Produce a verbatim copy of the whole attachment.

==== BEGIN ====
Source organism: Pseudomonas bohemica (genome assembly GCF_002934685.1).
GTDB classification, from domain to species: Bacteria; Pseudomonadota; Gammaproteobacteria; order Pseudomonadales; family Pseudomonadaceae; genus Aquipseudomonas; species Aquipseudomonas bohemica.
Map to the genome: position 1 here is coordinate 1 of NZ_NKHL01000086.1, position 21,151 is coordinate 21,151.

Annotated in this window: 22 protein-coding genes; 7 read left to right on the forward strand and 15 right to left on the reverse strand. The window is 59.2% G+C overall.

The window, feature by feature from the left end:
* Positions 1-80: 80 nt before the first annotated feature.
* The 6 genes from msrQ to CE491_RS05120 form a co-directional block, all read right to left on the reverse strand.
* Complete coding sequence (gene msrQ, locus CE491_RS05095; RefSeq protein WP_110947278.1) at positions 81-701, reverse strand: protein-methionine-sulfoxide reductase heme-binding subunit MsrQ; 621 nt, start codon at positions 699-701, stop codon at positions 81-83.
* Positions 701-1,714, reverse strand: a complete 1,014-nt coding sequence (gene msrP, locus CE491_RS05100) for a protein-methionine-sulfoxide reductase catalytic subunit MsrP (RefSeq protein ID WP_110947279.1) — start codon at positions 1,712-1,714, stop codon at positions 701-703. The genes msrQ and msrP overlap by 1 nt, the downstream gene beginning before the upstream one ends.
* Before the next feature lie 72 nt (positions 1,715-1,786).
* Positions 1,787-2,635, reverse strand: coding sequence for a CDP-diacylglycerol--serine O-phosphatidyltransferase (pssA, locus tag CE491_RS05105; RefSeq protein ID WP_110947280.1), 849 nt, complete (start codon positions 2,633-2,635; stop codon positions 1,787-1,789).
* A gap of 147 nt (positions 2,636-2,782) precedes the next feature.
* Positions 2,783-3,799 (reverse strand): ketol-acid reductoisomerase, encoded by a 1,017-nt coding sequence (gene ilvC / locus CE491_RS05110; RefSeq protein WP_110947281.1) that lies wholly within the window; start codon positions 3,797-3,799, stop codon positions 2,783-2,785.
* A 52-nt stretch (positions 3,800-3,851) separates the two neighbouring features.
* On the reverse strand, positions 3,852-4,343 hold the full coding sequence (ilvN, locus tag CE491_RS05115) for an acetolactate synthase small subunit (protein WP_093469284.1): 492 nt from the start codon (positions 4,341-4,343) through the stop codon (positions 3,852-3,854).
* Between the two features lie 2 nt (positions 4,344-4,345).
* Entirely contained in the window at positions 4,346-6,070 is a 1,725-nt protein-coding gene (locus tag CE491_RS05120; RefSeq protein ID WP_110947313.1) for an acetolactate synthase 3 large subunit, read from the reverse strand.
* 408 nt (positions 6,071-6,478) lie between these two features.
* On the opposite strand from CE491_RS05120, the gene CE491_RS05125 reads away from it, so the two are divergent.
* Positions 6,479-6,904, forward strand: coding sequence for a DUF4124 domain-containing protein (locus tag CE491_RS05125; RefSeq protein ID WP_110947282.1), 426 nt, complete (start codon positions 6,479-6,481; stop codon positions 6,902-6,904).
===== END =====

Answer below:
Source organism: Pseudomonas bohemica (genome assembly GCF_002934685.1).
GTDB classification, from domain to species: Bacteria; Pseudomonadota; Gammaproteobacteria; order Pseudomonadales; family Pseudomonadaceae; genus Aquipseudomonas; species Aquipseudomonas bohemica.
Map to the genome: position 1 here is coordinate 1 of NZ_NKHL01000086.1, position 21,151 is coordinate 21,151.

Annotated in this window: 22 protein-coding genes; 7 read left to right on the forward strand and 15 right to left on the reverse strand. The window is 59.2% G+C overall.

The window, feature by feature from the left end:
* Positions 1-80: 80 nt before the first annotated feature.
* The 6 genes from msrQ to CE491_RS05120 form a co-directional block, all read right to left on the reverse strand.
* Complete coding sequence (gene msrQ, locus CE491_RS05095; RefSeq protein WP_110947278.1) at positions 81-701, reverse strand: protein-methionine-sulfoxide reductase heme-binding subunit MsrQ; 621 nt, start codon at positions 699-701, stop codon at positions 81-83.
* Positions 701-1,714, reverse strand: a complete 1,014-nt coding sequence (gene msrP, locus CE491_RS05100) for a protein-methionine-sulfoxide reductase catalytic subunit MsrP (RefSeq protein ID WP_110947279.1) — start codon at positions 1,712-1,714, stop codon at positions 701-703. The genes msrQ and msrP overlap by 1 nt, the downstream gene beginning before the upstream one ends.
* Before the next feature lie 72 nt (positions 1,715-1,786).
* Positions 1,787-2,635, reverse strand: coding sequence for a CDP-diacylglycerol--serine O-phosphatidyltransferase (pssA, locus tag CE491_RS05105; RefSeq protein ID WP_110947280.1), 849 nt, complete (start codon positions 2,633-2,635; stop codon positions 1,787-1,789).
* A gap of 147 nt (positions 2,636-2,782) precedes the next feature.
* Positions 2,783-3,799 (reverse strand): ketol-acid reductoisomerase, encoded by a 1,017-nt coding sequence (gene ilvC / locus CE491_RS05110; RefSeq protein WP_110947281.1) that lies wholly within the window; start codon positions 3,797-3,799, stop codon positions 2,783-2,785.
* A 52-nt stretch (positions 3,800-3,851) separates the two neighbouring features.
* On the reverse strand, positions 3,852-4,343 hold the full coding sequence (ilvN, locus tag CE491_RS05115) for an acetolactate synthase small subunit (protein WP_093469284.1): 492 nt from the start codon (positions 4,341-4,343) through the stop codon (positions 3,852-3,854).
* Between the two features lie 2 nt (positions 4,344-4,345).
* Entirely contained in the window at positions 4,346-6,070 is a 1,725-nt protein-coding gene (locus tag CE491_RS05120; RefSeq protein ID WP_110947313.1) for an acetolactate synthase 3 large subunit, read from the reverse strand.
* 408 nt (positions 6,071-6,478) lie between these two features.
* On the opposite strand from CE491_RS05120, the gene CE491_RS05125 reads away from it, so the two are divergent.
* Positions 6,479-6,904, forward strand: coding sequence for a DUF4124 domain-containing protein (locus tag CE491_RS05125; RefSeq protein ID WP_110947282.1), 426 nt, complete (start codon positions 6,479-6,481; stop codon positions 6,902-6,904).